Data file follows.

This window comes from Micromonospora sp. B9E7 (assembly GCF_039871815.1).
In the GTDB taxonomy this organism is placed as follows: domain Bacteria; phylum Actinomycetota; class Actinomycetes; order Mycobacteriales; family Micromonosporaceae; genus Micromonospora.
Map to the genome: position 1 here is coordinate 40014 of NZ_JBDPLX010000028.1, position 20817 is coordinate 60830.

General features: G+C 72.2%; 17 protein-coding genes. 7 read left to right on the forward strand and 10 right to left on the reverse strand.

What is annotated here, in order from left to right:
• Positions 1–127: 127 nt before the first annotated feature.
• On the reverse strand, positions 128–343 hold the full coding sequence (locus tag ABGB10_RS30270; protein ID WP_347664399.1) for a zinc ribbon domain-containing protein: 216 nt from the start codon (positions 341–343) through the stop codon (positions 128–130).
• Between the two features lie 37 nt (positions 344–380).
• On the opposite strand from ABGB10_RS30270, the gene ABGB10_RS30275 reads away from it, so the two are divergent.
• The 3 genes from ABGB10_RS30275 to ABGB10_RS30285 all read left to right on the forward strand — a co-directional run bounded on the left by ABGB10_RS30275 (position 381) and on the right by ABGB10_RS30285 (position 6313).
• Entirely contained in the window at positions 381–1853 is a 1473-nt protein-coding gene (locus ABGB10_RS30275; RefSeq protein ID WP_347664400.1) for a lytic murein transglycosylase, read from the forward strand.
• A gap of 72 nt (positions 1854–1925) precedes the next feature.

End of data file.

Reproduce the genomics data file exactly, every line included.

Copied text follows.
This window comes from Micromonospora sp. B9E7 (assembly GCF_039871815.1).
In the GTDB taxonomy this organism is placed as follows: domain Bacteria; phylum Actinomycetota; class Actinomycetes; order Mycobacteriales; family Micromonosporaceae; genus Micromonospora.
Map to the genome: position 1 here is coordinate 40014 of NZ_JBDPLX010000028.1, position 20817 is coordinate 60830.

General features: G+C 72.2%; 17 protein-coding genes. 7 read left to right on the forward strand and 10 right to left on the reverse strand.

What is annotated here, in order from left to right:
• Positions 1–127: 127 nt before the first annotated feature.
• On the reverse strand, positions 128–343 hold the full coding sequence (locus tag ABGB10_RS30270; protein ID WP_347664399.1) for a zinc ribbon domain-containing protein: 216 nt from the start codon (positions 341–343) through the stop codon (positions 128–130).
• Between the two features lie 37 nt (positions 344–380).
• On the opposite strand from ABGB10_RS30270, the gene ABGB10_RS30275 reads away from it, so the two are divergent.
• The 3 genes from ABGB10_RS30275 to ABGB10_RS30285 all read left to right on the forward strand — a co-directional run bounded on the left by ABGB10_RS30275 (position 381) and on the right by ABGB10_RS30285 (position 6313).
• Entirely contained in the window at positions 381–1853 is a 1473-nt protein-coding gene (locus ABGB10_RS30275; RefSeq protein ID WP_347664400.1) for a lytic murein transglycosylase, read from the forward strand.
• A gap of 72 nt (positions 1854–1925) precedes the next feature.